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Tuesday, March 12, 2019

Roger Federer and Rafa Nadal met to discuss future of ATP President Chris Kermode

Roger Federer largely stayed out of the debate after the ouster of Chris Kermode as ATP President, but broke his silence Monday and said there needs to be greater clarity on where the sport is headed. Kermode announced Friday that he wouldn’t be extending his six-year term at the helm of the body that governs men’s tennis after the Player Council, led by Novak Djokovic, voted him out. The world no.1 men’s singles player is widely reported to have taken the lead in ensuring Kermode’s exit.
Federer, who had praised Kermode’s leadership in January, said Monday that the decision-makers need to clarify as to where tennis is headed. Federer was speaking after his 6-1 7-5 win over Peter Gojowczyk at Indian Wells.
Rafael Nadal had lent his support to Kermode in a press conference ahead of the Indian Wells tournament. Federer said that both the Spaniard’s and his views, on the need to clarify the future of the sport, are aligned.
“I spoke with Rafa the other day. He came to the house, we had coffee together and we were just going through what is going on. What I am happy about is that we are aligned and we agree that we should be talking and coming up with a proper plan. I’d like to here that from the Council and some more players just to get a better idea of what is really going on,” he said.
Kermode has been at the helm of the ATP since January 2014. Under his leadership, prize money for players in ATP tournaments have seen a sharp increase, but Djokovic reportedly is of the view that it has not trickled down to players outside the elite level. Reports also say that the 10-member Player Council was split 5-5 on the decision to oust Kermode.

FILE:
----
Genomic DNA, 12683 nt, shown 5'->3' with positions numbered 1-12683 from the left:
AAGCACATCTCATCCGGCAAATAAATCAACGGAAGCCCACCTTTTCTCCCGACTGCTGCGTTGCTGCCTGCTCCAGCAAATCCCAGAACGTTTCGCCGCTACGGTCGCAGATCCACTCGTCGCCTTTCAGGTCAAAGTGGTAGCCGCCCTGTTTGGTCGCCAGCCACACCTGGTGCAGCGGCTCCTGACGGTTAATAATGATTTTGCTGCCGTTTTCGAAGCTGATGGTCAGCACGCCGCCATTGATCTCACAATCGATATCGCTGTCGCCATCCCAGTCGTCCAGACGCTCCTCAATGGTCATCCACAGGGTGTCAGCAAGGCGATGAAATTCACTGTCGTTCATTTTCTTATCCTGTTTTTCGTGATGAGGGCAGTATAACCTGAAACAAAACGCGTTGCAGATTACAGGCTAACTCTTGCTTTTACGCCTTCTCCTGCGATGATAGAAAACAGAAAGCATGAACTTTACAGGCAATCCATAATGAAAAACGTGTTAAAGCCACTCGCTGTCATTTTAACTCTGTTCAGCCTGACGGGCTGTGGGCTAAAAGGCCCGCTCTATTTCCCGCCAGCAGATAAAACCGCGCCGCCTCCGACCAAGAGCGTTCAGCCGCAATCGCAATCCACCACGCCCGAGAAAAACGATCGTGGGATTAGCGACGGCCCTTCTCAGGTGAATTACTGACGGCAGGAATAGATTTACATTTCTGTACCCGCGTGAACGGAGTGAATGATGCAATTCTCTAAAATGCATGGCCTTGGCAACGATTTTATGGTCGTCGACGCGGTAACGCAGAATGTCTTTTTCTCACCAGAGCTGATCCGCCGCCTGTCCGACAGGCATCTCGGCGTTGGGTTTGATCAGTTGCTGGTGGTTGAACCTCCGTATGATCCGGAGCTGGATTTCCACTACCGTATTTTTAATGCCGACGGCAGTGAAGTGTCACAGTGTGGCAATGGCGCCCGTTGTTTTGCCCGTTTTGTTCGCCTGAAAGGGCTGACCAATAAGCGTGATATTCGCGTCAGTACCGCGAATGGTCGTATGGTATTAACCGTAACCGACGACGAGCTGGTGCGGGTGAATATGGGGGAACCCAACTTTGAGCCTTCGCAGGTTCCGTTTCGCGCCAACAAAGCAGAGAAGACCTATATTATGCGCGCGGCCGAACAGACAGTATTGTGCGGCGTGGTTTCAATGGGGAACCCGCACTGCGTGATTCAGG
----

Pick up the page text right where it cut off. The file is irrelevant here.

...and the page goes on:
When asked about the future of the sport, Federer said, “I’m not quite sure, to be honest. We are in a very interesting time where we need to have a clear plan and I’m not sure what the plan is. That is the big thing I worry about.”
Federer said that the sport remains healthy on-court, but the political rumbles in the backdrop is a different case.
“I do believe we have unbelievable players, great matches, new guys coming through, stadiums are full, prize money has gone up… I don’t know where to start. ATP has got its own cup coming, the Davis Cup is changing its format, we’ll see how that will be, Laver Cup is doing really well. So from that standpoint, everything is going great but then you look at politics you go, oh my god, what’s going on here,” Federer said.
“I think we really need to figure it out and we need to get the pulse of where we are about to go. Clearly we are going to need to decide who the new CEO is going to be. The political side of the game has to do that but I think I would like to take a role to some extent in as much time as I have just to be part of the process,” he said.
Federer has previously headed the Player Council but largely stayed out of the political side of the game since stepping down from the role in June 2014.
Kermode has received considerable support since his ouster. Stan Wawrinka’s former coach Magnus Norman said on Twitter it was a “sad day for the ATP Tour. Incredible job this man did for the players and the tournaments. Nothing but respect.” Stephen Farrow, who succeeded Kermode running the Queen’s tournament, said: “This is so, so disappointing. An outstanding leader who has made a huge and lasting impact on the ATP and has had so much success in so many areas of the business. A huge loss for the ATP and a big blow for the sport.”
Judy Murray tweeted: “Sad to read this.” Greg Rusedski said: “Surprising announcement considering all he achieved during his tenure. Can’t wait to hear from the players and board members the reasons?”